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Project Abstract: The publishing industry is at the doorstep of the biggest change since the invention of the printing press - the advent of the electronic book. Though the shift to a non-print environment has been occurring steadily, advances in electronic reading devices promise to accelerate this trend. Electronic readers now feature paper-thin screens that can be turned like pages and can hold several volumes. Print size is adjustable to suit the reader and books can be downloaded directly from the web at a cost lower than the print version. Though libraries represent a major portion of the customer base of publishers, no efforts have been made to establish products and pricing mechanisms to meet the unique needs of libraries.
Internet News has this article on Microsoft and their latest e-book activities.
\"So much for dog-eared pages and watermarks. Microsoft Corp. Tuesday teamed with Simon & Schuster and Barnes & Noble.com to test the offering of electronic books on pocket PCs.\" -- Read More
\"The Internet changes the entire dynamics of publishing. When Stephen King\'s words can be packaged into a PDF file and downloaded by anyone with a computer in a few minutes, one must begin to question what his publisher, Simon & Schuster, is doing to earn its share of the income pie.\" -- Read More
Cabot writes \"National Library of Canada Consultation on Online Publications
Includes reports from a recent forum of publishers and National Library staff, to identify key issues for collecting and giving access to online publications.
URL: http://www.nlc-bnc.ca/consult/consulte.htm \"
\" Books use sensors to produce
sound, dozens of pages of text fit onto one screen,
ordinary-looking business cards can be encoded with
\"glyphs\" containing invisible resumes, and a little boy\'s
life story can be laid out on a giant fish-eye
The Times of India has this neat article regarding the future of the print publishing.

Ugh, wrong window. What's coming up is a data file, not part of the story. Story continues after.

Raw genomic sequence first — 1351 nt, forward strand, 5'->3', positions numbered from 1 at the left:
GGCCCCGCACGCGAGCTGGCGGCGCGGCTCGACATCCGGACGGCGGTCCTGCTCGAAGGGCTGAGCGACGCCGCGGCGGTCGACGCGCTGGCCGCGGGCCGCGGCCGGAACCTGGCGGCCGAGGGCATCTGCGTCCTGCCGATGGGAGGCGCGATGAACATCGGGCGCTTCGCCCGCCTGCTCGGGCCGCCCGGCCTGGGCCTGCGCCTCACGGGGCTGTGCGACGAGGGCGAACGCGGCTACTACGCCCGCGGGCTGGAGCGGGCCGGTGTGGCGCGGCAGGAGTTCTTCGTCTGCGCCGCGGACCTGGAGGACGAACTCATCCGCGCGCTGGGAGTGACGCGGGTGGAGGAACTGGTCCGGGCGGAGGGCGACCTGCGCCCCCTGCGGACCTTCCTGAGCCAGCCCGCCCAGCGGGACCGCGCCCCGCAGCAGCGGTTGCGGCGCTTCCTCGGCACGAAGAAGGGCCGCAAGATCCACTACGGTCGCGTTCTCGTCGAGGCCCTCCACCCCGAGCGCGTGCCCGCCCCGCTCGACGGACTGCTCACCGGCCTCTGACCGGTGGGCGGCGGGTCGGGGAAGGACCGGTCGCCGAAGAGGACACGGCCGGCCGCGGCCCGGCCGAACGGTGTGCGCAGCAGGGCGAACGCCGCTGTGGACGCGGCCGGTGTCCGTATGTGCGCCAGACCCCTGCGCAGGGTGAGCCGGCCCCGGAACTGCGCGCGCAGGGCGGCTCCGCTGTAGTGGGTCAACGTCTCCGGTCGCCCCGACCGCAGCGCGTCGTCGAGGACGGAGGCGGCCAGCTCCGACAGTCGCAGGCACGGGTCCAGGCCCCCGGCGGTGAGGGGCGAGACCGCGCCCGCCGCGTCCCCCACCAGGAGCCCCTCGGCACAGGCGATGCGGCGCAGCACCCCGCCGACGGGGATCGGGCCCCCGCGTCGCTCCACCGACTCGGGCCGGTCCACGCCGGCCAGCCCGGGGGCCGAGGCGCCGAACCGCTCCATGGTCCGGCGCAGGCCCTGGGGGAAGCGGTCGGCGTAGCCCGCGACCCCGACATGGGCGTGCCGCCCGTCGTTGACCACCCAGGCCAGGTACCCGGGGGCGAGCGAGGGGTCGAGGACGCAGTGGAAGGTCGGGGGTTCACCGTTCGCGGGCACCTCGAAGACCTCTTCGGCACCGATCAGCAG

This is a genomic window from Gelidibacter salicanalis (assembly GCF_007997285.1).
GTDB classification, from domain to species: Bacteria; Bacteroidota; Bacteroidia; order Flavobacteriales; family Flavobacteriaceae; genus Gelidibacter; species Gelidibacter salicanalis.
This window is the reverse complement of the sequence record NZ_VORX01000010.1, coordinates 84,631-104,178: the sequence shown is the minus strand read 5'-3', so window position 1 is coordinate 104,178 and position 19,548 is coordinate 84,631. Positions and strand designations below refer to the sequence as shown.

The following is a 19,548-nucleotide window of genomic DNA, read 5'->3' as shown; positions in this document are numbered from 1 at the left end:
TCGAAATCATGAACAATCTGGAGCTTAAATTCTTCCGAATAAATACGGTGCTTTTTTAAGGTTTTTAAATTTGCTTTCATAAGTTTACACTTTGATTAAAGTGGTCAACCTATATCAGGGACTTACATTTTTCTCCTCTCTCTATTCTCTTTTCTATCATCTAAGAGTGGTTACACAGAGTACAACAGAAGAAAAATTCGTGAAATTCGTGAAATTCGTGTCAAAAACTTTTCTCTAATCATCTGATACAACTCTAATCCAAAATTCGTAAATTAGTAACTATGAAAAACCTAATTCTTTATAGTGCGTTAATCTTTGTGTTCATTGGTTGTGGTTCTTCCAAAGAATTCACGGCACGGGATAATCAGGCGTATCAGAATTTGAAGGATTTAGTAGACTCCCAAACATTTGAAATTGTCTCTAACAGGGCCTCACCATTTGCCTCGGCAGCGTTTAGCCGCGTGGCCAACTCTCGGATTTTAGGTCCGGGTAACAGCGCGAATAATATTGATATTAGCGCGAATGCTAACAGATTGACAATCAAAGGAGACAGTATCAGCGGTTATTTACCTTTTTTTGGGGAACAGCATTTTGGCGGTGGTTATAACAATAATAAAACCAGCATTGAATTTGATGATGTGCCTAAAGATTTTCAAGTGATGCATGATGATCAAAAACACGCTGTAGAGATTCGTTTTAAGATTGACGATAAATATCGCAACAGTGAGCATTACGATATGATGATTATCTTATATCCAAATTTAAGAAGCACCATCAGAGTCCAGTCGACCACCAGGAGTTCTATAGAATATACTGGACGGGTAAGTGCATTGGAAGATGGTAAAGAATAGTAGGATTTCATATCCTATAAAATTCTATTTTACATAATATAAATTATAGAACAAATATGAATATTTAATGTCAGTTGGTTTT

\"The printed word and books would retain their importance in the coming years, despite the advent of digital technology and the electronics revolution, according to James Billington, librarian of the American Library of Congress.
Mr Billington, chief of the world\'s largest library, appeared face to face with librarians and information technology officials of Mumbai, at the first digital video conference held at the American Center on Thursday evening. It was held in celebration of 200 years of the library.\" -- Read More
\"It was Tuesday evening on the 6:26 in a Long Island-bound train crowded with weary commuters lurching in the aisles, elbow to elbow, briefcase to briefcase. Unfolding a newspaper was unthinkable. Flipping through a hardcover might form an instant but awkward book club of strangers. So I rummaged in my purse in search of something for just such a literary emergency. Even in a rush-hour commute there was ample reading room for a novel stored in a Palm Pilot, which is smaller than a paperback yet mighty enough to carry 12 digital titles.\" -- Read More
the online publishing industry may be creating more
obstacles than opportunities for aspiring writers. Within
the next 18 months, the Web will add approximately
500,000 more titles. -- Read More
\"When Apple decided to supply a copy of a little
program called Hypercard on all Macintosh
computers back in the 80s, it prepared the way
for what would become the web\'s most distinctive
feature, hypertext. It also unknowingly launched
a small literary revolution.\" -- Read More